Republicans Flock to Florida - 5 Takeaways

Rick Scott gathers all the 2016 contenders in Orlando

ORLANDO, Florida— -- Seven major Republican presidential candidates took the stage today in a conference center at Disney World -- separately -- to talk about their plans for the U.S. economy.

They answered questions from the audience at the Economic Growth Summit at the invitation of Florida Gov. Rick Scott, who has said he is using this forum, in part, to determine whom he'll endorse in the 2016 race.

A few things became clear:

1) There's a fight over Social Security.

Former Florida Gov. Jeb Bush recently spoke in favor of raising the retirement age for Social-Security benefits and said we should consider doling out benefits based on means. Chris Christie has stumped for limiting Social-Security benefits for the wealthy.

Arkansas Gov. Mike Huckabee had some harsh words for anyone who thinks that way, calling it a "recipe not just for political suicide, but for economic suicide." Huckabee said that amounts to telling people who've paid into Social Security that "we're going to steal from you" and "we're going to lie to you."

N.J. Gov. Chris Christie, taking the stage later, offered some equally harsh words.

"If you don't talk about the 71 percent [of the federal budget spent on entitlements] in my view, you have no right to talk about the other 29 percent," Christie said. Of politicians who say it's not a problem that needs addressing, Christie said, "They're not telling you the truth."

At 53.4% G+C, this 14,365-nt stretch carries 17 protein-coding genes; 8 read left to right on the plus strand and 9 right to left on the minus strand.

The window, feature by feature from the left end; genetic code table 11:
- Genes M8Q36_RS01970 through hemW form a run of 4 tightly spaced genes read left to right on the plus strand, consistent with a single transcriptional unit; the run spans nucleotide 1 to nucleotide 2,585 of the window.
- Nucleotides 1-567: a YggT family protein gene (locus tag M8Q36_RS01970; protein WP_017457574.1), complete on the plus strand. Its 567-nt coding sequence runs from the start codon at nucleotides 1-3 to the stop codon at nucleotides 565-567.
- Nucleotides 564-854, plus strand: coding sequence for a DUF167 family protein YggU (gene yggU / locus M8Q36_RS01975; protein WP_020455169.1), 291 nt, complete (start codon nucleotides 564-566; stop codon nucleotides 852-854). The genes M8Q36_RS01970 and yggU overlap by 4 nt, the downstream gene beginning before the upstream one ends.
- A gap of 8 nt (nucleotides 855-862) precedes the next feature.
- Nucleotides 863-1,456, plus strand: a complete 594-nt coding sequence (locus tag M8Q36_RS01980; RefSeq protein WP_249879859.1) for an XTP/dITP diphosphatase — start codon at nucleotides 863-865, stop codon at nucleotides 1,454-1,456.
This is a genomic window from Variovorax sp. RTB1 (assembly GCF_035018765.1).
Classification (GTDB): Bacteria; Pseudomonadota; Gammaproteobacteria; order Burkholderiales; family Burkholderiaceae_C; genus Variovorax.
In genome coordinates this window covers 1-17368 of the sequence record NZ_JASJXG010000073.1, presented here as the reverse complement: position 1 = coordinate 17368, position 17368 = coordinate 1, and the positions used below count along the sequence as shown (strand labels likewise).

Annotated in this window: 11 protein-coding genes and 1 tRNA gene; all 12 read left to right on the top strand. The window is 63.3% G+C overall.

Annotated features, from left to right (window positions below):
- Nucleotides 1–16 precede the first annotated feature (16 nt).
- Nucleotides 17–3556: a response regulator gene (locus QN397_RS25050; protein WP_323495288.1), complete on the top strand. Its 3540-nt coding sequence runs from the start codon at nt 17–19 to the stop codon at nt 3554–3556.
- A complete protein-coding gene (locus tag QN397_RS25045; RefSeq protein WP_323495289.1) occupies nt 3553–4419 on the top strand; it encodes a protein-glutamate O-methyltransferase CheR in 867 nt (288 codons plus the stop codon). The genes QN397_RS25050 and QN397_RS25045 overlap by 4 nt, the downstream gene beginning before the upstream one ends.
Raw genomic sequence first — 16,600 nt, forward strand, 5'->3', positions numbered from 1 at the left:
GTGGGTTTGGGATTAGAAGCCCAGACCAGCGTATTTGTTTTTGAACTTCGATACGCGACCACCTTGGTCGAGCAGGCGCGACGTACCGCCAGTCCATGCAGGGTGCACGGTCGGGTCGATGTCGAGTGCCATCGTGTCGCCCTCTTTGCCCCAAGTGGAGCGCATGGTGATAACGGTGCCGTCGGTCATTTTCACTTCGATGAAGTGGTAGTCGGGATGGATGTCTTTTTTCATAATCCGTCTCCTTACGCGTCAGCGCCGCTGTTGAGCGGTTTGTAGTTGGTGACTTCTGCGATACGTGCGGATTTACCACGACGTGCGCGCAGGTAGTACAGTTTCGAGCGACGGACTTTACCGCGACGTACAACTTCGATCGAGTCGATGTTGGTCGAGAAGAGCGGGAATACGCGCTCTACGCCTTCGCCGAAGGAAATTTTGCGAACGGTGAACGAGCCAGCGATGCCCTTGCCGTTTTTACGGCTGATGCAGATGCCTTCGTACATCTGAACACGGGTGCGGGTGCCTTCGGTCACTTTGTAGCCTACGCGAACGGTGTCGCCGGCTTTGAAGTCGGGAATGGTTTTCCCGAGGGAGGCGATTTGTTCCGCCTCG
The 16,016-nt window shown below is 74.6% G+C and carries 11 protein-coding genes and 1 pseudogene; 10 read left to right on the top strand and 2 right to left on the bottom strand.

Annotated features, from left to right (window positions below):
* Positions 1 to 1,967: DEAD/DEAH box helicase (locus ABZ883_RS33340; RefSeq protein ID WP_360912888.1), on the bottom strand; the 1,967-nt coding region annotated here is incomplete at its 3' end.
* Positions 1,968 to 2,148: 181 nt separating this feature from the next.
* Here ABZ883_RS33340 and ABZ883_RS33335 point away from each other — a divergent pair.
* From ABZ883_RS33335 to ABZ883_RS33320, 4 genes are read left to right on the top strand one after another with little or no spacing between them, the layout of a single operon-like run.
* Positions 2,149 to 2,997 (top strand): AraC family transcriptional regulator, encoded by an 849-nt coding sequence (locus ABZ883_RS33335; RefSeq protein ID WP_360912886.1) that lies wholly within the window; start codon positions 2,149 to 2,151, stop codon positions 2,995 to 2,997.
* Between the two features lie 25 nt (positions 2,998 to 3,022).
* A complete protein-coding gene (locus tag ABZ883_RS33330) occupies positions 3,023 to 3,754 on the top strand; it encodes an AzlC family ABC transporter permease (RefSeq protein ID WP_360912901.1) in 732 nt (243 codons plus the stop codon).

The field has a legitimate policy debate over this, and it's heating up.

2) Scott wants everyone to campaign in Florida

A theme for Scott at his summit was that he wants all candidates to campaign here.

Scott told ABC at the summit that none of the candidates have told him they won't compete in his state. The governor said he hopes all candidates campaign in Florida and that he believes the candidate with the best economic plans will win.

Of course, the presence of Jeb Bush and Marco Rubio--Florida's former governor and sitting senator, respectively--in the 2016 race might make other candidates think twice. Florida carries 29 delegates into 2016, the third largest total of any state, but it will award them on a winner-take-all basis, meaning a 2016 contender would get no points for taking second place there. Plus, it's an expensive state in which to campaign.

3) Candidates push back on the notion that they won't campaign here

Wisconsin Gov. Scott Walker faulted the media for interpreting recent comments as a signal that he might consider skipping Florida.

“If I didn’t think I could compete, I wouldn’t be here today, I wouldn’t have made four trips to Florida," Walker said.

Louisiana Gov. Bobby Jindal, similarly, was unequivocal: "If I do decide to run, I would absolutely compete in Florida," he said.

And Arkansas Gov. Mike Huckabee, seemingly averse to talking campaign strategy, refused to be pinned down, saying he'll "have to see how candidates fall in and out."

Declining to break down how much time he'd spend in Iowa, New Hampshire, South Carolina, or Nevada, Huckabee added, "I don't even know who my opponents are."

4) GOPers seem to know they have to make up ground with minorities

That was a big emphasis in the party's post-2012 analysis of why Mitt Romney lost to President Obama, and many of the candidates touched on that.

"If you want to send the message to those communities [that] we care about you, we care about the future of your children, it’s graduate them from high school," Rick Perry said.

"My message is not going to vary by group," Walker told reporters after his speech.

5) Rand Paul vs. the GOP -- it's still a thing

And we saw two different approaches to the question.

In an apparent swipe at Paul, Christie bemoaned the demonization of compromise in Washington: "“We see that right now, people standing up blocking things, giving endless speeches, being self-important, not really in the business of governing."

Bush, who has backed extending the Patriot Act in full, told reporters, “I don’t ascribe any bad motives to the guy, I just think he’s wrong about it," declining to make the conversation about Paul and pointing to Democrats who also opposed extending NSA surveillance authorities.